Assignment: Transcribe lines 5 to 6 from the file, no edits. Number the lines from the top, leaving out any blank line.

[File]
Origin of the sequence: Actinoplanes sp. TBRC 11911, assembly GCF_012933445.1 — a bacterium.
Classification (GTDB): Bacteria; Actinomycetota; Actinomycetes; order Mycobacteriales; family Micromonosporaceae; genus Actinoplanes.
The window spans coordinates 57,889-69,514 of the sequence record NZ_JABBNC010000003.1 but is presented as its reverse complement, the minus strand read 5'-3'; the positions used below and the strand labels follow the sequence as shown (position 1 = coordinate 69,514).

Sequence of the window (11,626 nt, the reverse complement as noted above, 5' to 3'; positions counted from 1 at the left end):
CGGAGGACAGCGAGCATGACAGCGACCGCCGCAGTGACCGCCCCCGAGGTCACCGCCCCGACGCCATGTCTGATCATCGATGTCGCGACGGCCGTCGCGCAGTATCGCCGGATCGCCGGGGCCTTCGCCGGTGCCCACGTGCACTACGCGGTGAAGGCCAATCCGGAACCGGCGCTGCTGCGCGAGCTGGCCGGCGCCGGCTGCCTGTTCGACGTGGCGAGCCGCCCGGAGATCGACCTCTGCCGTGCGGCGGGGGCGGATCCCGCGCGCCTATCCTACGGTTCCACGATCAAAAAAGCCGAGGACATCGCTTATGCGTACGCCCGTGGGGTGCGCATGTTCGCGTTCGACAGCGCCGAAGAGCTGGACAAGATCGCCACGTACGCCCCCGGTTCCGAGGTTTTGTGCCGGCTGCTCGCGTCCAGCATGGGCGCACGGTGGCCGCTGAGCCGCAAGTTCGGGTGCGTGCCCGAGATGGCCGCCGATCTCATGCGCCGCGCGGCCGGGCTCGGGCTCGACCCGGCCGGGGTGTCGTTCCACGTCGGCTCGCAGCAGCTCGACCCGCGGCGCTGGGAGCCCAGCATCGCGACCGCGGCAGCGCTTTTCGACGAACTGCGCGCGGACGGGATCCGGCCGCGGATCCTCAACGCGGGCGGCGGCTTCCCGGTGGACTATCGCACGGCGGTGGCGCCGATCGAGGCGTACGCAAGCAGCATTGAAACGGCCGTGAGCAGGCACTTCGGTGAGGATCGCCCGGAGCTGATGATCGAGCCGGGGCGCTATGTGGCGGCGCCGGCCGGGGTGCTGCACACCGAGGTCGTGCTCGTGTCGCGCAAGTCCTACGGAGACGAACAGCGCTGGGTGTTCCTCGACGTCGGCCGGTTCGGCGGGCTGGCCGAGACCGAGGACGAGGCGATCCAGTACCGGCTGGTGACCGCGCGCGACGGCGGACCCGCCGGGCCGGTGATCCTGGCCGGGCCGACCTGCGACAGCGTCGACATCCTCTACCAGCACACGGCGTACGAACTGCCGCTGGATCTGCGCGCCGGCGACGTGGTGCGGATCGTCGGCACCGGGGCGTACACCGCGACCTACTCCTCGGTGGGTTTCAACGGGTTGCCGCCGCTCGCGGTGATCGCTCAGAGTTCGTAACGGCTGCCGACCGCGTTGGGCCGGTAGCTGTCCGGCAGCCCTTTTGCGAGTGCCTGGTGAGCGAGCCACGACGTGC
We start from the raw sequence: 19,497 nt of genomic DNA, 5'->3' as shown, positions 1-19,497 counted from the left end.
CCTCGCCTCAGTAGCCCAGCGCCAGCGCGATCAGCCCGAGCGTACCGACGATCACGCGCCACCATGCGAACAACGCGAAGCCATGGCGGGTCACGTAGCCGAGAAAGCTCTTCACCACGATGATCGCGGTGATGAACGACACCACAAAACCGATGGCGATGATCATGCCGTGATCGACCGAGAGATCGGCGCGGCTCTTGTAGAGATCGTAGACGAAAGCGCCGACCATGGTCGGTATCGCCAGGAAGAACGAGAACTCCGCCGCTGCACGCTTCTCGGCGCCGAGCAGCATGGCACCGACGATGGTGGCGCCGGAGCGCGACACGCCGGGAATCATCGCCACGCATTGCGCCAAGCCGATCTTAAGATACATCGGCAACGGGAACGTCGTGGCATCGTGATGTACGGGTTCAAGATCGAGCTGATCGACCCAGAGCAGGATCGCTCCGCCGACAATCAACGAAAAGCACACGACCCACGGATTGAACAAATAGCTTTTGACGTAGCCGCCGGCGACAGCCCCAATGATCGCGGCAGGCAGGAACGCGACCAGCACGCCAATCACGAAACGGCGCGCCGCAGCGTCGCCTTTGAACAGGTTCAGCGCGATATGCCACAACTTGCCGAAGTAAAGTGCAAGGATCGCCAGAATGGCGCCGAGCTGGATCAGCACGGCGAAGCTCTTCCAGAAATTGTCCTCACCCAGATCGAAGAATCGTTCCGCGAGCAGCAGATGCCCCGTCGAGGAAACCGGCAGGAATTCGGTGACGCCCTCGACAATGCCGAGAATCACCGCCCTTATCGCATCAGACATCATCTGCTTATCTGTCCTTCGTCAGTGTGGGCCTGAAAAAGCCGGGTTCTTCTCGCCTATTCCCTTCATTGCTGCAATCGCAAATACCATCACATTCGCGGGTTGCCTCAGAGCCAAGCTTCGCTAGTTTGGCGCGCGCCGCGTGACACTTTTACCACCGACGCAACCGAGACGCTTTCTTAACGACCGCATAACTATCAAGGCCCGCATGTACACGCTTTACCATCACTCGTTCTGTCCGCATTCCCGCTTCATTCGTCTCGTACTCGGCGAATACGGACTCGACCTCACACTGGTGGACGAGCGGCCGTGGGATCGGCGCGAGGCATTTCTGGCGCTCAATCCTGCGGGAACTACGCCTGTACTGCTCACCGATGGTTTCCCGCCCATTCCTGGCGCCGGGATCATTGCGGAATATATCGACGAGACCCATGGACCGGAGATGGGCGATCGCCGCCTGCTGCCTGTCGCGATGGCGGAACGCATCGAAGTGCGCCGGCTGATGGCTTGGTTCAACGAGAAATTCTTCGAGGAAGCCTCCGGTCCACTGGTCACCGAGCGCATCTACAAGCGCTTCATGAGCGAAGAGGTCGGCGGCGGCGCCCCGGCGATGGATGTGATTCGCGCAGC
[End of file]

CGGAGGACAGCGAGCATGACAGCGACCGCCGCAGTGACCGCCCCCGAGGTCACCGCCCCGACGCCATGTCTGATCATCGATGTCGCGACGGCCGTCGCGCAGTATCGCCGGATCGCCGGGGCCTTCGCCGGTGCCCACGTGCACTACGCGGTGAAGGCCAATCCGGAACCGGCGCTGCTGCGCGAGCTGGCCGGCGCCGGCTGCCTGTTCGACGTGGCGAGCCGCCCGGAGATCGACCTCTGCCGTGCGGCGGGGGCGGATCCCGCGCGCCTATCCTACGGTTCCACGATCAAAAAAGCCGAGGACATCGCTTATGCGTACGCCCGTGGGGTGCGCATGTTCGCGTTCGACAGCGCCGAAGAGCTGGACAAGATCGCCACGTACGCCCCCGGTTCCGAGGTTTTGTGCCGGCTGCTCGCGTCCAGCATGGGCGCACGGTGGCCGCTGAGCCGCAAGTTCGGGTGCGTGCCCGAGATGGCCGCCGATCTCATGCGCCGCGCGGCCGGGCTCGGGCTCGACCCGGCCGGGGTGTCGTTCCACGTCGGCTCGCAGCAGCTCGACCCGCGGCGCTGGGAGCCCAGCATCGCGACCGCGGCAGCGCTTTTCGACGAACTGCGCGCGGACGGGATCCGGCCGCGGATCCTCAACGCGGGCGGCGGCTTCCCGGTGGACTATCGCACGGCGGTGGCGCCGATCGAGGCGTACGCAAGCAGCATTGAAACGGCCGTGAGCAGGCACTTCGGTGAGGATCGCCCGGAGCTGATGATCGAGCCGGGGCGCTATGTGGCGGCGCCGGCCGGGGTGCTGCACACCGAGGTCGTGCTCGTGTCGCGCAAGTCCTACGGAGACGAACAGCGCTGGGTGTTCCTCGACGTCGGCCGGTTCGGCGGGCTGGCCGAGACCGAGGACGAGGCGATCCAGTACCGGCTGGTGACCGCGCGCGACGGCGGACCCGCCGGGCCGGTGATCCTGGCCGGGCCGACCTGCGACAGCGTCGACATCCTCTACCAGCACACGGCGTACGAACTGCCGCTGGATCTGCGCGCCGGCGACGTGGTGCGGATCGTCGGCACCGGGGCGTACACCGCGACCTACTCCTCGGTGGGTTTCAACGGGTTGCCGCCGCTCGCGGTGATCGCTCAGAGTTCGTAACGGCTGCCGACCGCGTTGGGCCGGTAGCTGTCCGGCAGCCCTTTTGCGAGTGCCTGGTGAGCGAGCCACGACGTGC
We start from the raw sequence: 19,497 nt of genomic DNA, 5'->3' as shown, positions 1-19,497 counted from the left end.